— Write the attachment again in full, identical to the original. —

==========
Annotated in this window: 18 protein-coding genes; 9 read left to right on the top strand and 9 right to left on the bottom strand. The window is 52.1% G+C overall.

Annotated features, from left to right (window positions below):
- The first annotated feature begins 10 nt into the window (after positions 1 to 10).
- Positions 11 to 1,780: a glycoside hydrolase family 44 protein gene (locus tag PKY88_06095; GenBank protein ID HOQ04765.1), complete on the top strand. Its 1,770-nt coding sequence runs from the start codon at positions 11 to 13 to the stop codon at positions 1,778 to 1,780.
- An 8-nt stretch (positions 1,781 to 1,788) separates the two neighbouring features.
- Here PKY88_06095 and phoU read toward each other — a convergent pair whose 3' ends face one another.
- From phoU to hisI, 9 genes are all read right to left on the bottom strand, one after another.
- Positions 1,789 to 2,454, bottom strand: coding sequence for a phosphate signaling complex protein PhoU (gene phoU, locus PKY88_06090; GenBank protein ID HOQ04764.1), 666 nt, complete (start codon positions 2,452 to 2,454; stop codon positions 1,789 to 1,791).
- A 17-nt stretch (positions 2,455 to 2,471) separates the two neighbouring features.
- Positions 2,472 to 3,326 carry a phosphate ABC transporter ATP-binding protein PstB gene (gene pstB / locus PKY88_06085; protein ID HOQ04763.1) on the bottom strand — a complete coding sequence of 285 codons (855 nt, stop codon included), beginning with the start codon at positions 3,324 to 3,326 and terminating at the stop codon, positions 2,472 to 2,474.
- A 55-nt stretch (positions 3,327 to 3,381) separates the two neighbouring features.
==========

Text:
Annotated in this window: 18 protein-coding genes; 9 read left to right on the top strand and 9 right to left on the bottom strand. The window is 52.1% G+C overall.

Annotated features, from left to right (window positions below):
- The first annotated feature begins 10 nt into the window (after positions 1 to 10).
- Positions 11 to 1,780: a glycoside hydrolase family 44 protein gene (locus tag PKY88_06095; GenBank protein ID HOQ04765.1), complete on the top strand. Its 1,770-nt coding sequence runs from the start codon at positions 11 to 13 to the stop codon at positions 1,778 to 1,780.
- An 8-nt stretch (positions 1,781 to 1,788) separates the two neighbouring features.
- Here PKY88_06095 and phoU read toward each other — a convergent pair whose 3' ends face one another.
- From phoU to hisI, 9 genes are all read right to left on the bottom strand, one after another.
- Positions 1,789 to 2,454, bottom strand: coding sequence for a phosphate signaling complex protein PhoU (gene phoU, locus PKY88_06090; GenBank protein ID HOQ04764.1), 666 nt, complete (start codon positions 2,452 to 2,454; stop codon positions 1,789 to 1,791).
- A 17-nt stretch (positions 2,455 to 2,471) separates the two neighbouring features.
- Positions 2,472 to 3,326 carry a phosphate ABC transporter ATP-binding protein PstB gene (gene pstB / locus PKY88_06085; protein ID HOQ04763.1) on the bottom strand — a complete coding sequence of 285 codons (855 nt, stop codon included), beginning with the start codon at positions 3,324 to 3,326 and terminating at the stop codon, positions 2,472 to 2,474.
- A 55-nt stretch (positions 3,327 to 3,381) separates the two neighbouring features.